Requirements for Happy Employees

Dr. W. Edwards Deming was fond of saying people deserve to have joy in their work and managers have no right to take that away from them.

Most people will agree that happy employees perform better and make customers happier. Some interesting studies have been done to attempt to discover what makes employees happy in their work. The results are interesting.

One of those studies conducted by Workplace Dynamics and the Minneapolis Star-Tribune lists four factors as most important: Conditions, Direction, Career, and Execution. Notice that pay and benefits are not included. This fits with other studies, which usually list money in the top ten but most often in the second five. Money is not normally a motivator but it can be a demotivator.

Conditions include feeling genuinely appreciated by the company, the job provides a feeling of being a part of something meaningful, and the company follows strong values and ethics.

Appreciation is very key element to happy employees but it has to be genuine because they will see through the sham of mere words. Deming also used to say that dogs like a pat on the back and people do too. Positive reinforcement not only helps to guide employees but also gives them energy and the drive to perform even better.

The feeling of being a part of something meaningful is another strong intrinsic motivator. People want to be proud of their work and take great satisfaction of doing something worthwhile. Strong values and ethics contribute to the personal satisfaction and pride of the employees.

Direction involves believing that the company is going in the right direction and having confidence the leadership is capable of getting it there. Providing the aim of the organization is the responsibility of the leader; painting the picture of what the organization will look like at some point of time in the future in memorable, inspirational, and compelling terms. This vision must be communicated to all employees so that they may make timely decisions that help the company reach that vision. Remember, communication has two equal parts; sending and receiving. In order to ensure that employees completely understand the vision, it should be provided in both oral and written format. The Japanese have a saying that it takes more than one of the senses to communicate. Discussion opportunities should be provided so that understanding and buy-in are achieved.

Career satisfaction is achieved when the employees feel confidence in their future at this company and that they are on the path to achieving their personal vision of what they want to be doing at the height of their careers. Both of these factors should be discussed with supervisors on a regular basis. The leaders need to have a clear understanding of the wants and needs of the employees and the employees need to have a clear understanding of what they should do to advance and stay on the path to achieving their vision of their career.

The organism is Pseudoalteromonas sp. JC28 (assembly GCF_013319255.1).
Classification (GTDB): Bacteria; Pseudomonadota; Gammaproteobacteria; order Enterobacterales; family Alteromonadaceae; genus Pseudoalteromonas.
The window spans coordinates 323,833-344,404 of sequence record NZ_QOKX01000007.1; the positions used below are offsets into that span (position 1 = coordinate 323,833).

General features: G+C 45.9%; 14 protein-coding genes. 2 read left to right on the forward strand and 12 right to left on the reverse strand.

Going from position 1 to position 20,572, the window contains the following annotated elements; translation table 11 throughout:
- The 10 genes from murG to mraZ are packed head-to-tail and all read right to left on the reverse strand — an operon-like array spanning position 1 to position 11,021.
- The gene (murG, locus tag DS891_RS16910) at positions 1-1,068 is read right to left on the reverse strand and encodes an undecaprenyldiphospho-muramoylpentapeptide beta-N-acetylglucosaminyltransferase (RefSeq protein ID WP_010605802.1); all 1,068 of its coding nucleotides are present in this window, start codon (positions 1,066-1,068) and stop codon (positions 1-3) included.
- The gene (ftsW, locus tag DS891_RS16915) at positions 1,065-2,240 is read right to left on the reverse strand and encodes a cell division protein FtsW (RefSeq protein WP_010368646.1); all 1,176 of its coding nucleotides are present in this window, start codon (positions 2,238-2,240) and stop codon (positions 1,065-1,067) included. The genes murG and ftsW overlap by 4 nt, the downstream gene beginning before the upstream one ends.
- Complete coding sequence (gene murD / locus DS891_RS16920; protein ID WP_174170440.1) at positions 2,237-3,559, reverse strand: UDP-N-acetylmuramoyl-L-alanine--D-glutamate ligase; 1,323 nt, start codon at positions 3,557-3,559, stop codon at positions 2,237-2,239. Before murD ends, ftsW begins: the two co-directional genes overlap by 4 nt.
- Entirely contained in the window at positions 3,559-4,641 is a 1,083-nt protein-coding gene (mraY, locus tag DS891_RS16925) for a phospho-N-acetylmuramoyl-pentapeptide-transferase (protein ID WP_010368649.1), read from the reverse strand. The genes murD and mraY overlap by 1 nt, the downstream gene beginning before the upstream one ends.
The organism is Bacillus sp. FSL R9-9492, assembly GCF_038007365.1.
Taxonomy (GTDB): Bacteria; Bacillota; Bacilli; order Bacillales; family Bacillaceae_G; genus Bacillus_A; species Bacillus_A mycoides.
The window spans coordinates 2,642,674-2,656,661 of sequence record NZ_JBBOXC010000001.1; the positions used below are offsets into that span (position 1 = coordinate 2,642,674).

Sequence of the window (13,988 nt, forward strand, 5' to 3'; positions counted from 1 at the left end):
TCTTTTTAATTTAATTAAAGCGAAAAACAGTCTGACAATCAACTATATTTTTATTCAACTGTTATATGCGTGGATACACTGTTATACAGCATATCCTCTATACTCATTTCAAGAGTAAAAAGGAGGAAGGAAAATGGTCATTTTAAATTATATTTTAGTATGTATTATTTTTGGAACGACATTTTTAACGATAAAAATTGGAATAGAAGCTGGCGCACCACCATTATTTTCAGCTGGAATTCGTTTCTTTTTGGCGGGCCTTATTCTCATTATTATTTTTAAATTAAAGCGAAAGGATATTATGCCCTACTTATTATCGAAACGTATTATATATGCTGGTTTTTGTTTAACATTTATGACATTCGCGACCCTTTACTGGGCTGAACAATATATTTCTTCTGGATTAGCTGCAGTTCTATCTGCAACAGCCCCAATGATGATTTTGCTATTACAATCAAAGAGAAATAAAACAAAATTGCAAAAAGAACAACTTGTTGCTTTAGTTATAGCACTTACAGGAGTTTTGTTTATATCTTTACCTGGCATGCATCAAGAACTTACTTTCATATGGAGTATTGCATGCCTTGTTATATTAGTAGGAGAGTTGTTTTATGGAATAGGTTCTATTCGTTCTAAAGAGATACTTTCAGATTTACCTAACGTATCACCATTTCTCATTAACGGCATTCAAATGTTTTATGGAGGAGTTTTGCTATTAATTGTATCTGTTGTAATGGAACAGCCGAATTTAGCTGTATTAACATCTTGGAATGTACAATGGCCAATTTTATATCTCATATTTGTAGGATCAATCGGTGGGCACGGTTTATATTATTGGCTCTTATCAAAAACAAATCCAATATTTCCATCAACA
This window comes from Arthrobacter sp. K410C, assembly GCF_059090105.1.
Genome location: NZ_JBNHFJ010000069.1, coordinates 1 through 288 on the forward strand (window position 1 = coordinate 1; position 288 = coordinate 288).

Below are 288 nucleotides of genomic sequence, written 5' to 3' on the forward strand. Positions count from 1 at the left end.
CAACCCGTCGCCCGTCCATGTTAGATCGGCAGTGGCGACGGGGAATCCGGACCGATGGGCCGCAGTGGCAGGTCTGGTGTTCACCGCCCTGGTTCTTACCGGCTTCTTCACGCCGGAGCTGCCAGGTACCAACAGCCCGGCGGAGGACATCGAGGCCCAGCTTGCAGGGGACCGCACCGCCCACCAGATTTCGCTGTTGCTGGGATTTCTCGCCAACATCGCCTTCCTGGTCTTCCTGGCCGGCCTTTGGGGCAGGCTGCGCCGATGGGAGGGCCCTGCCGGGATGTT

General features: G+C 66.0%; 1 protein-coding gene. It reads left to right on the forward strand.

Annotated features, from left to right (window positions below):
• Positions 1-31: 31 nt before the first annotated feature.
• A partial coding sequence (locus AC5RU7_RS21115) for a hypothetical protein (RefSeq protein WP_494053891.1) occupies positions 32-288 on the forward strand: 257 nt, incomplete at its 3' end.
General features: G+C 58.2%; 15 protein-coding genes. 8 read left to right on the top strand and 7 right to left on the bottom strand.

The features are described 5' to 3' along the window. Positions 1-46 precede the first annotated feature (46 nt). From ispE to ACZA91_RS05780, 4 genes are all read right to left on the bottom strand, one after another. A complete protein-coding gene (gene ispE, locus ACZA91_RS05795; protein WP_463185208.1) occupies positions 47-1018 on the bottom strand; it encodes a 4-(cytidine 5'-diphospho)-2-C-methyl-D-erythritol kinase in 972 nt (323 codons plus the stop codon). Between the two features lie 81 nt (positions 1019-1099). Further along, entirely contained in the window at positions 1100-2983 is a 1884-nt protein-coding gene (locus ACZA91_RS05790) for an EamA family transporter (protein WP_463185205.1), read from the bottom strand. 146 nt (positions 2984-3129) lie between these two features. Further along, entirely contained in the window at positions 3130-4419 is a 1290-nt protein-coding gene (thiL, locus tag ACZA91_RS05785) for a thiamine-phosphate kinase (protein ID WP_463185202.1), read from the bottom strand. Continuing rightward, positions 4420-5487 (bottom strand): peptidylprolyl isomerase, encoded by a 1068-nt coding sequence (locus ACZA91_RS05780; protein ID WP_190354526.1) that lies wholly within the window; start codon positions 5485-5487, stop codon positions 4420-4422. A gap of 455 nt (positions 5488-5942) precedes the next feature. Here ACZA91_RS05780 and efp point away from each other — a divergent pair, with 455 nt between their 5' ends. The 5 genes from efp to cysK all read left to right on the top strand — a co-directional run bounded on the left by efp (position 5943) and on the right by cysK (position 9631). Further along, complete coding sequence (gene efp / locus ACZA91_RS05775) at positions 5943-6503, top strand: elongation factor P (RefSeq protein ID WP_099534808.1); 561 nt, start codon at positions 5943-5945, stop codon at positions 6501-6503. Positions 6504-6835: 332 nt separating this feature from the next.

The execution factor means the employees feel that management is leading the company to top-level performance. They do the best job they can with the processes they are given but rely on management to constantly, relentlessly, forever improve the work processes so the employees can do their job better.

Paying attention to these four key factors will not only result in happier employees but also happier management, customers, and owners. It is a win for everyone.

This entry was posted in Uncategorized. Bookmark the permalink.

2 Responses to Requirements for Happy Employees

  1. bill says:

    Yup, that’s the the typical corporate B.S. “Money and benefits aren’t important to employees.” No. Not at all, but talk certainly is cheap. Ever wonder why all of these supposed models for corporate mission never include financial reward as a motivator for performance? Be cause they’re trying to get away with making more money for themselves without having to pay their employees a penny more.

    • Avatar of lou lou says:

      I agree that money is a motivator but in all surveys I read, it is usually in the second tier, not in the top five. My experience shows it to be more of a de-motivator than motivator. Being treated fairly covers it in my opinion.

Leave a Reply

Your email address will not be published. Required fields are marked *

*

You may use these HTML tags and attributes: <a href="" title=""> <abbr title=""> <acronym title=""> <b> <blockquote cite=""> <cite> <code> <del datetime=""> <em> <i> <q cite=""> <strike> <strong>